When I first saw this book a few months ago, I was tempted to pick it up. But I was just getting out of my disastrous run with Indian authors, which I do a few months every year, and decided not to pick it up.
But it lay there, as soon as you enter the book store, every time, taunting and tempting me. Just as I figured what could be the harm, a friend highly recommended the book as well.
And a copy fell into my path… and easily, one the best books I’ve read in recent times, that too by an Indian author.
This book is not for those who dislike mythology. For people who are not aware of the intricate relationships of Indian mythology, this will probably seem like a good read.
The Shiva Trilogy as it is called, beautifully draws on mythological Indian characters and Gods in a reincarnation situation. It is, fortunately, not the 21st century but a land where Kings still ruled. Yet, in their reincarnated forms, these people are human yet gods.
I started at the second book, so it is sort of like walking into a movie midway. Yet, I was impressed by the way the author drew in various characters of mythology into different situations with familiar relationships.
Perhaps I’m easily influenced by plotlines where the author manages to insert a different set of characters into another situation yet keep true to the essence of the relationships. But I rarely like the book. I was interested by Shashi Tharoor’s The Great Indian Novel but lost interest midway.
Kali & Sati, two faces of the same coin. Shiva/Neelakanta and Rudra – reincarnations perhaps. Ganesha, Veerabhadra, Nandi… all of them exist in this. I like the way that these characters, which are considered avatars of the same God, are treated as siblings in this story. There are reasons behind every action and land, and they seem so logical that you might almost believe this was the mythological story.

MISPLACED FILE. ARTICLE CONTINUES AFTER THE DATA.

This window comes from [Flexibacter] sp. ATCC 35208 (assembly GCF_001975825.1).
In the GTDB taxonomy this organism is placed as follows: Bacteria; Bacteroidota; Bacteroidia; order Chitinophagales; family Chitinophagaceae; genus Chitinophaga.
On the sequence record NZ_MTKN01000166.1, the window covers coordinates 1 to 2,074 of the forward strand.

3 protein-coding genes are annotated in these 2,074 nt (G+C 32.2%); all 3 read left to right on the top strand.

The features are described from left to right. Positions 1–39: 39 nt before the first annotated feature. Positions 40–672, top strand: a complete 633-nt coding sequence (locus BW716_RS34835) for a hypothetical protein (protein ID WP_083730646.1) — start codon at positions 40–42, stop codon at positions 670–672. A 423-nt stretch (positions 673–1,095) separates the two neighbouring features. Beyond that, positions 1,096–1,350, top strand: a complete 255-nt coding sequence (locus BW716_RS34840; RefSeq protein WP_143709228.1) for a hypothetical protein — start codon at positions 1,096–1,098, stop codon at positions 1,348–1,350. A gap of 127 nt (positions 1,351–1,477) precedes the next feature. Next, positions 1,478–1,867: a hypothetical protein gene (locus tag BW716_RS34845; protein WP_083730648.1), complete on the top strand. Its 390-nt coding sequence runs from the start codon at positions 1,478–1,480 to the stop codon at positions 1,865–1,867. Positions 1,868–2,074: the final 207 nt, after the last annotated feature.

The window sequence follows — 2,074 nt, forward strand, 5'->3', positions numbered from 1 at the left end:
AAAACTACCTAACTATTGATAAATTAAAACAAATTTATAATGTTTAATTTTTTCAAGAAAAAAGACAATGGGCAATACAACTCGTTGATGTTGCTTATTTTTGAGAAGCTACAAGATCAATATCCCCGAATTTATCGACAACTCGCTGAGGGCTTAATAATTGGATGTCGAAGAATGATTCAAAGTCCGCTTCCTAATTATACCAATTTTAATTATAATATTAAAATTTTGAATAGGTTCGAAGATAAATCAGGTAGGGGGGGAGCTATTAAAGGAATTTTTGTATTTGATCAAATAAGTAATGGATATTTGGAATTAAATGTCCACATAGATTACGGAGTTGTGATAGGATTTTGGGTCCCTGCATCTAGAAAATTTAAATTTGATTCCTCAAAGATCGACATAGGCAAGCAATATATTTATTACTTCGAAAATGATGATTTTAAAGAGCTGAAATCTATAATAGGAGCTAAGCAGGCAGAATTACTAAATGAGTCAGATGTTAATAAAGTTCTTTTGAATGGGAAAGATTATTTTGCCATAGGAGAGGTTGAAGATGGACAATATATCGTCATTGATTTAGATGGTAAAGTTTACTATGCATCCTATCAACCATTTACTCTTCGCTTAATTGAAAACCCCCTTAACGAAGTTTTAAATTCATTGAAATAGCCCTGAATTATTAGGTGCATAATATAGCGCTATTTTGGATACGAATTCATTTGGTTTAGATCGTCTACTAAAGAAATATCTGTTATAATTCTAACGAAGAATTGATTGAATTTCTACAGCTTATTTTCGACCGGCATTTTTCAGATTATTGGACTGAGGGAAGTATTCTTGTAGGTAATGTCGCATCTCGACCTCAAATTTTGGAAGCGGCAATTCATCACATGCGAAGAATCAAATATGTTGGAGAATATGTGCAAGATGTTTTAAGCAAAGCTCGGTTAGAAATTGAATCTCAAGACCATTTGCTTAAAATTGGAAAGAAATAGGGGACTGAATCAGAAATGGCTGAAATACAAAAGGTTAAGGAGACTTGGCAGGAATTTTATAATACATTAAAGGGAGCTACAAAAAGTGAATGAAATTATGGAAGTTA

Perhaps it is also the fact that Shiva is one of the few Gods that I admire. He is completely in his human element here, yet being the decision maker and Lord.
I look forward to reading the final part of the trilogy, which I’m told is tentatively scheduled for the end of 2012. Don’t you just hate it when they leave you hanging for the ending?
On a separate note, out of insomnia, I picked up a book that was abandoned halfway more than a year ago – Confessions of A Wall Street Analyst.
This book seemed highly relevant and interesting during a particular journey of my career. It might Wall Street seem so much more fun and exciting. As I continued where I’d left off, I realised that it does not get any less exciting now that it is no longer relevant. I continue to see the warning flags that the US regulatory agencies should have seen… it is the journey of Wall Street that has brought us to one of the greatest economic hurdles in history.
Concepts that I had forgotten, little rules that we had to navigate by and yet find a story, rumors and facts, speculation and billions of dollars that seemed inconsequential – the life of a Wall Street Reporter.
Real life reporting is no where are glam as the book would perhaps make it seem. Much of your time is spent chasing down analysts who do not want to speak or trying to put the phone down on one who speaks too much but tells you nothing. Then you worry about if what you have is authentic and you can print it. Then you spend more time substantiating what you have written to your editor, doing more follow ups and always trying to stay a step ahead of your peer and a step inside the law.
And yet, when you live in that little hole with your computer as the source of light and a telephone as your contact point, it feels quite adventurous.